This week, I once again attended the Connectiv CEO Summit—in New Orleans this time, the Big Easy. I cannot even begin to remember how many of these I’ve attended over the years, all the way back to when Connectiv was still ABM and this was called the Senior Leadership conference. Early in my career, I remember being envious of my bosses who attended. I figured that once I could go, I’d finally have made it. That turned out to be true.
Now to 2018.
Attendance here is not anywhere near the glory days of 300-plus attendees many years back. Of course, many of those attendees were private equity folks looking for their next deal. That time has passed.
The world is more serious now. We have to be. Although this conference is smaller than it was 10 or 15 years ago, I believe it’s better. I know attendance is up over last year, and that’s a great sign. More importantly, I see the age demographic visually dropping to younger, brighter, and more ambitious folks. In the past, I had always known a lot of the people at these events. I’m delighted now when I see new and unfamiliar faces that I don’t know—and they’re brilliant.
I catch their energy and it’s real. Our beloved b2b media industry has really been beaten up in the public discourse these last several years, but don’t buy into it. Spend time at a workshop with a bright young entrepreneur who just launched a data actualization company and you’ll see that this industry lives.
Yesterday afternoon, I caught a great session hosted by Wilma Jordon, the founder and CEO of JEGI. Her invited guest was Richard Malloch, president of Hearst Business Media. I could fill an entire blog with all of the notes I took, but I’ll narrow their discussion down to a few key takeaways.
For context, Rich is a very smart guy. Over 20 years, he built a small b2b segment of Hearst up to a billion-dollar juggernaut. Amazing.
Rich says he chose a few data-rich industries and launched or bought every data player he could find in the Medical and Financial Services industries.
He credited his success at Hearst to four disciplines, the first of which is an engineered sales strategy. I haven’t always been a big proponent of this idea, because I feel that sales requires a lot of flexibility. But Rich raised some excellent points about the benefits of being able to drop a formulaic approach to sales on every single acquisition, especially for operations focused on data.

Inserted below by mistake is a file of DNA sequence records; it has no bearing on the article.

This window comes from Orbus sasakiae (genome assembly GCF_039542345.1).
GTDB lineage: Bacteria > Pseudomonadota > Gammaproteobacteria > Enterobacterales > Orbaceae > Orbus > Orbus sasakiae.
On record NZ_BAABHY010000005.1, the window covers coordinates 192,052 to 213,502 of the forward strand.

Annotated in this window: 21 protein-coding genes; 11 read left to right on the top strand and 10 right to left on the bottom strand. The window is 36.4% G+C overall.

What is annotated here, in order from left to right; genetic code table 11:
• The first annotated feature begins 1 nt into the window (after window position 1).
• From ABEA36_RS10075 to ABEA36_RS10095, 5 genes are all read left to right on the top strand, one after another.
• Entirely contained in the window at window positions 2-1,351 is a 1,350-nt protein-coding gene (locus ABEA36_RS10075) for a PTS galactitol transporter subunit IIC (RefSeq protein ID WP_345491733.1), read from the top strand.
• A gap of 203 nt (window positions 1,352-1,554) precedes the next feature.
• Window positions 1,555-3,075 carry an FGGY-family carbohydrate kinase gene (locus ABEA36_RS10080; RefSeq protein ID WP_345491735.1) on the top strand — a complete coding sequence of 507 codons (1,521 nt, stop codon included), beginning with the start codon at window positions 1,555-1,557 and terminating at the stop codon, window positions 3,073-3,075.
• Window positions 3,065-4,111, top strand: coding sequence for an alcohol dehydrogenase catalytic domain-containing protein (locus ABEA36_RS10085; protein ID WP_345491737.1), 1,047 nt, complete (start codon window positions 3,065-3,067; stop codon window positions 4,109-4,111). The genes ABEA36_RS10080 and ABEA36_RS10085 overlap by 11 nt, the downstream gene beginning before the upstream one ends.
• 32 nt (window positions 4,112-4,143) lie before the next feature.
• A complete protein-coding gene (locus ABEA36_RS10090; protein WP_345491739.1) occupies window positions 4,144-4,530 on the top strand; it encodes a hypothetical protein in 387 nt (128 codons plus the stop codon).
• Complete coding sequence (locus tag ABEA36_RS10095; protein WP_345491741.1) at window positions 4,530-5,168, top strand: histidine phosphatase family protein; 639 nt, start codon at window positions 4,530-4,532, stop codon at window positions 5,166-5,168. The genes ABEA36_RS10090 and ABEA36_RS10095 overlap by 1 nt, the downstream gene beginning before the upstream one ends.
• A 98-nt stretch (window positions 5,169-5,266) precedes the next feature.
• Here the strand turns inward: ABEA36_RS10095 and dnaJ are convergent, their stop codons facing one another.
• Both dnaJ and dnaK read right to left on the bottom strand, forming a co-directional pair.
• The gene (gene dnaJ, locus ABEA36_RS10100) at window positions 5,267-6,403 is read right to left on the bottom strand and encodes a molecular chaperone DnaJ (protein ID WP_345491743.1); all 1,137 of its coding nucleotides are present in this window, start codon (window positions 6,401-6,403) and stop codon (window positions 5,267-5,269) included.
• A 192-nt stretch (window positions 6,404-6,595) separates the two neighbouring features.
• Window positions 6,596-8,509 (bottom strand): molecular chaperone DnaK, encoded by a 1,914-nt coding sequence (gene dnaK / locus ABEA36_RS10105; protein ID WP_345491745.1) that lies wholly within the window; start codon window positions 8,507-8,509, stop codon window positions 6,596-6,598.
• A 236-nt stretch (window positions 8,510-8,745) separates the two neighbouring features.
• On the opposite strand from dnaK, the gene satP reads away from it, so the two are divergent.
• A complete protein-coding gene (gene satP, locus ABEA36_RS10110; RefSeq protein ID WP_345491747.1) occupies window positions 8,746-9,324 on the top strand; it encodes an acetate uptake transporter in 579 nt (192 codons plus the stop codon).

The remaining three disciplines were exceptional product launch and management, totally embracing and owning software development—rather than being afraid of it, which tends to be difficult for media companies—and a 360-degree approach to customer service.
Rich emphasized the importance of a high volume of customer service engagement, giving what I thought was an excellent analogy comparing customer service to a gym membership. The gym membership business model, he says, depends on most customers buying memberships and then never showing up. If every member showed up at the same time, the gym would have no capacity to accommodate them all. Rich said he wants to encourage frequent customer service interaction, because that helps keep customers loyal over the long-term.
Rich also emphasized he would never enter a market where data was voluminous and free, saying there’s no money to be made there.
A great question came out at the end of the session. One attendee asked, “How do I dramatically grow my data franchise if my industry is not data rich?” I wasn’t sure Rich heard the full question as the inquirer was in the back of the room. But it does deserve fuller discussion—perhaps in another blog.